Since 2008 HM Revenue & Customs (HMRC) has provided the 'Time to Pay' (TTP) scheme, a rapid response service to businesses that need more time to pay their tax liabilities. Since then, the qualifying conditions for TTP have been tightened up considerably.
Winter 2010

Sometimes the guidelines for this scheme are misunderstood, leading to businesses being refused a TTP arrangement when one should otherwise have been granted. There is a myth that TTP cannot cover Pay As You Earn (PAYE) liabilities; in fact it can. If the PAYE due is less than £10,000 and it can be paid within 12 months, HMRC should grant TTP. Larger debts or longer payment periods will be referred to a senior HMRC officer.

If the PAYE liability relates to the 2010/11 tax year, there could be a penalty for late payment. Unfortunately, the PAYE computer that issues penalty warning letters does not record that a TTP arrangement has been set up.

Summer 2010 - For Richer, For Poorer

Your marital status – whether or not you are married or in a civil partnership – can make a considerable difference to your tax position.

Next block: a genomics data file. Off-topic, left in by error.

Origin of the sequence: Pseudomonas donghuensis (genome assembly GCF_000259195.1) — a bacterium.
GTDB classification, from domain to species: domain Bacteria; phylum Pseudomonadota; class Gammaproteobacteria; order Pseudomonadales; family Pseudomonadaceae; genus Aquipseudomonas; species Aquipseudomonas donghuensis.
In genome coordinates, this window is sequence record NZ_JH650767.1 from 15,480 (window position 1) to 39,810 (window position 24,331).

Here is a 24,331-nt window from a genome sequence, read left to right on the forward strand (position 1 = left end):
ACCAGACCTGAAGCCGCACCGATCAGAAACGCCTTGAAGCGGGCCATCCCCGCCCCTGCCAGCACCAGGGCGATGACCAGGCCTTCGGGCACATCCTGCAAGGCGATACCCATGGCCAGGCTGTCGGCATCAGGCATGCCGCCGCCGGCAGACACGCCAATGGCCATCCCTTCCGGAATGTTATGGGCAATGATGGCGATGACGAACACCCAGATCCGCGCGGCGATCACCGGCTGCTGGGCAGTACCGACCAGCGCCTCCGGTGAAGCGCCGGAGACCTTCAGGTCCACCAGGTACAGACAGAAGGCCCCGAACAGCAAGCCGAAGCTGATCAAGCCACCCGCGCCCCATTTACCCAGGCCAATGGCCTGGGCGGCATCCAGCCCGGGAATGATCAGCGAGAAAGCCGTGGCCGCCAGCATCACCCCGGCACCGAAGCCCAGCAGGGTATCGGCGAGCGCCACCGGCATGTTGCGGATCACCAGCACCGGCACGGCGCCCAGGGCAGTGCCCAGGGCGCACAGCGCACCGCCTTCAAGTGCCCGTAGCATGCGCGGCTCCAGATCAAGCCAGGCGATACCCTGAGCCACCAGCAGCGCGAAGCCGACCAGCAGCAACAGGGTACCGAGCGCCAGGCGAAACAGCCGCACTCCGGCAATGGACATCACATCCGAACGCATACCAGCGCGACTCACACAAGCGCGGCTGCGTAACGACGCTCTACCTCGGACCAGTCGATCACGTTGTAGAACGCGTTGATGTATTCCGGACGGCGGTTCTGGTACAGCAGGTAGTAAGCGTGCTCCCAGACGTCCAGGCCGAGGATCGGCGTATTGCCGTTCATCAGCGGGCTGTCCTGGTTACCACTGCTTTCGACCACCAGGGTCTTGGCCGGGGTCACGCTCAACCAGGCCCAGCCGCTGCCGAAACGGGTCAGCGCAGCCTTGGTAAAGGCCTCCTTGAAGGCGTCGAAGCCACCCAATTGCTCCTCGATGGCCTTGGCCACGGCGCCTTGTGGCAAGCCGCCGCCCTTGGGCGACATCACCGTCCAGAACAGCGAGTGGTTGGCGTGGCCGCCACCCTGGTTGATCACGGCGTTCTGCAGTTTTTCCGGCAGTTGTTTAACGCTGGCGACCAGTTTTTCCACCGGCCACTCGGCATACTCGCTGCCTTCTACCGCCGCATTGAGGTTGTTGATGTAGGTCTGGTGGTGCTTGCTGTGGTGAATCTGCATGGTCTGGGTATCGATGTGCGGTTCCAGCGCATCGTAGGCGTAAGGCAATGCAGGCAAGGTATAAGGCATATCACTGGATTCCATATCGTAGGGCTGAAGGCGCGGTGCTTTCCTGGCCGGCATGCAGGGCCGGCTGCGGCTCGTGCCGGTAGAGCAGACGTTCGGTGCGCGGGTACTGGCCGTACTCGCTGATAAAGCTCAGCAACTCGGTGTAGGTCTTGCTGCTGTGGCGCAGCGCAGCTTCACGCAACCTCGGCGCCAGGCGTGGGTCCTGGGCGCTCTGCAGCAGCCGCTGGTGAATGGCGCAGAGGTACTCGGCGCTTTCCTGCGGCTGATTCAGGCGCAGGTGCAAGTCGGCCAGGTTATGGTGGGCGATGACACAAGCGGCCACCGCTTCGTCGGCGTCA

Winter 2010

In its election manifesto, the Conservative Party proposed recognising 'marriage in the tax system' by allowing up to £750 of unused personal allowance to be transferred between spouses and civil partners if the recipient is a basic rate taxpayer. The idea – worth a token £150 a year – could still see the light of day as the Liberal Democrats have agreed not to oppose it.

Marriage is already a factor in tax planning and can be an advantage or a drawback. Married couples can transfer assets to each other with no capital gains tax (CGT) implications, as long as they are living together during the tax year in which the transfer takes place. Using this exemption, a couple could transfer a valuable asset into their joint names before its ultimate sale, so that they can each use the CGT annual exemption (£10,100 for 2010/11) against their own portion of the gain.

Spring 2010 - HMRC's New Charter Makes Taxpayer Promises

HM Revenue & Customs (HMRC) has continued in its attempts to improve its relationship with taxpayers by issuing a new taxpayers' charter. It is called 'Your Charter' and was launched on 11 November 2009.